Marseille. City in France, Europe


City in France, Europe

Le Vieux Port, La Criée, Notre Dame de la Garde Photo © Cyril

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France is a fairly populated country thanks to its alluring beauty. One of its most popular cities is Marseille, ‘Massilia’ in Latin, the third highly populated urban city, but the second in relation to the total population of France. It has the biggest port in the Mediterranean area and is considered to be the main economic hub in the whole of Provence-Alpes-Côte d'Azur region.

Uncovering its History

Tracing back the origins of Marseille, you will notice how complex its history is. It was founded in 600 BC by the Greek people called “Phoceans”, who called the city by its first name, Port d`Afrique.
Being one of the ancient cities in Europe, Marseille looks very different compared to the Cézanne paintings that pictured out the sleepy villages. Some depictions of the old Marseille can be seen through Marcel Pagnol's novels and the “pétanque” players.

The city has the largest area in all of France which is why its population blew up and became second in the ranking. The people living in Marseille are a mix of different cultures. There is a running joke about Marseille having a lot of Comorian people compared to the number living in Comoros itself.

The variation of ethnic backgrounds living in Marseille backs up its title of being a melting pot of cultures in France. This title came up when Italian and Spanish nationals chose to immigrate to the city when the Second World War ended.
For people who wants to discover an authentic place where real people lives, Marseille should top the list.

Vieux Port
	de Marseille - Quai Principal - Canebière - Marseille
Vieux Port de Marseille - Quai Principal - Canebière. Photo by Jopa Elleul

Things to See and Do in Marseille

If you are in for an exciting experience, you can visit the Viex Port or the old harbor where fishermen auctions their stock. The Vieux Port's view on summer evenings is a must-see, so make sure to visit.

A curious church called Notre-Dame de la Garde (Wikipedia Article) hangs a lot of old boats as its decoration. These are boat models of old fishermen who chose to have their new boats blessed at the overlooking church.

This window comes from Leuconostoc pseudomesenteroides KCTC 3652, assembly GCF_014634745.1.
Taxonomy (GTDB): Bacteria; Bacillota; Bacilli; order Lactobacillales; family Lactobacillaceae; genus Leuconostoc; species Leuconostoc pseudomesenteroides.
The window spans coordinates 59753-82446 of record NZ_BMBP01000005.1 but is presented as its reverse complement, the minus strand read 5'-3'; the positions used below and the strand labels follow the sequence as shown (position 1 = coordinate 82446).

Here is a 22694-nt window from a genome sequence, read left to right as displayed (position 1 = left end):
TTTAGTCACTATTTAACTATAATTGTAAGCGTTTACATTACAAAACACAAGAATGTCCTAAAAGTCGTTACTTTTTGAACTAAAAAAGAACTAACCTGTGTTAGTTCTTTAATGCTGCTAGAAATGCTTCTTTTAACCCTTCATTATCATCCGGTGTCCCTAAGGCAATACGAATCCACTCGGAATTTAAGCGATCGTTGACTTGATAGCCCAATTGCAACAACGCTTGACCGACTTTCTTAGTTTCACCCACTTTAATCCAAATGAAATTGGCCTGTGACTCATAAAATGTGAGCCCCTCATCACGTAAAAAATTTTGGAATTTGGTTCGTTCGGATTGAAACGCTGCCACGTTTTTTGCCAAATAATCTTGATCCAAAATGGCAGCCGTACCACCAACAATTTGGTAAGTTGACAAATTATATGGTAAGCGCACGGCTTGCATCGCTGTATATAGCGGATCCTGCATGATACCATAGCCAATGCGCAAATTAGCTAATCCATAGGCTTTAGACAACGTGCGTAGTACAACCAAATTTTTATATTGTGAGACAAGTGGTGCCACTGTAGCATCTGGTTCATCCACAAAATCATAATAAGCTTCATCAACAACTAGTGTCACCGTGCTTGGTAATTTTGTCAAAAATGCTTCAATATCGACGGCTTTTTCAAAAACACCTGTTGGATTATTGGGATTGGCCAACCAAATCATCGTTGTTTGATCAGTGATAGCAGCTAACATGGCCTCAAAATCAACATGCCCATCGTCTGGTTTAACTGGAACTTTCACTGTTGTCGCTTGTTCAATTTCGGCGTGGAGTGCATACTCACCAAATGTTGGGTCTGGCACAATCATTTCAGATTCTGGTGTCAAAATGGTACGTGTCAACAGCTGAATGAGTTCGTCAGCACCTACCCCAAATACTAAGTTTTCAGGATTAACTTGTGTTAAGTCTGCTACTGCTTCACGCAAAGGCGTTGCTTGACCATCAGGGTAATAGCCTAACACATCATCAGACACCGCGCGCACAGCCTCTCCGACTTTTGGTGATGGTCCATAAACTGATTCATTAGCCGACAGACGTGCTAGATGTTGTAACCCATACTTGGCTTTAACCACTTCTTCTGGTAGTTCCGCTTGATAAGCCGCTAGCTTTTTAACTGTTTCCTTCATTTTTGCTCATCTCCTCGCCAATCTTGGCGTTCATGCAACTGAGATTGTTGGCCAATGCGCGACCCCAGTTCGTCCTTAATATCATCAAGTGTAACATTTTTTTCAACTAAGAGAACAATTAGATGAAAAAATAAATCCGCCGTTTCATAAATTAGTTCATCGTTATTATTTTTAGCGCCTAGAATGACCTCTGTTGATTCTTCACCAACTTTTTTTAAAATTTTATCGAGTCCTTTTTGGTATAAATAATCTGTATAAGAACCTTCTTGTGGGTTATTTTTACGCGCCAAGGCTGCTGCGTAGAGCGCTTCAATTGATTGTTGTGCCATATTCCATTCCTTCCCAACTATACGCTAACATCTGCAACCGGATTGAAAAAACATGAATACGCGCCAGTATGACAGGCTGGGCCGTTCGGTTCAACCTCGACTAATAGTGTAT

Another place that is worthy of a visit is the Musée des Docks Romains, or the Archéologie-Graffiti-Lapidaire, located at Place Vivaux. It is the old harbor that was used during the Phoenician and Roman period. It is now a museum where remnants of an old merchant ship are being displayed.

The restaurants and fabulous cafés are considered a treat for food lovers. Aside from enjoying the food, you can also go on adventurous trips by hiring boats and visit the excellent diving spots. There are also fjords or calanque (Wikipedia Article)s in Marseille and La Ciotat where sports-climbing enthusiasts will enjoy. But the most popular attraction would be the beaches, especially during fine weather.

Getting Around the City

Marseille can be accessed by plane and land via the Marseille- Provence International Airport which is 30 km away from Marseille. Public transport like buses, taxis, and the addition of trains make the travel from the airport to the city easier and quicker at less than 30 minutes. There are also shuttle services that alight from European cities which make Marseille more accessible.

Numerous highways connect Marseille to other French cities. Although these roads are expensive, travelling by car is more convenient and you can visit a lot of famous cities from Marseille. Travelling to Paris is just around an 8-hour drive, Nice can be reached in 2 hours, an hour and a half to Montpellier, about 4 hours to Toulouse, and a 3-hour ride to Lyon.

Other Landmarks near Marseille

Calanque En-Vau
Calanque En-Vau
Apart from the charming city, the nearby Calanques and the small fjords near Cassis at the southern part of Marseille are a famous landmark. A bus fee of €2 ($1.78) can take you to the area when travelling from Vieux Port. Bus #21 that departs from Rond Point du Prado will also get you to the fjords via Luminy.

Another popular attraction is the Château d'If, a tiny island that is accessible by tourist boats from Vieux Port. It served as a defensive structure and a prison. It is the inspiration for the famous novel, The Comte de Monte-Cristo, by Alexandre Dumas.

You can also travel by metro to La Rose, and a short bus ride (line 142 and 144) towards the quaint countryside communes, Allauch and Plan de Cuques just outside Marseille. You can have a picnic on the hills and admire Marseille from afar.

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Author: epicandrea. Last updated: May 19, 2015

Pictures of Marseille

Marseille 2 - Marseille
Marseille 2 - Photo by marcovdz

Depuis le Fort Saint Jean - Marseille
Depuis le Fort Saint Jean - Marseille. Photo by Selden Vestrit

Panoramic Marseille - Marseille
Panoramic Marseille - Photo by Selden Vestrit

vieux Port de marseille - Marseille
vieux Port de marseille - Photo by Patrick Nouhailler

Vieux Port hdr - Marseille
Vieux Port hdr - Marseille. Photo by Pikakoko


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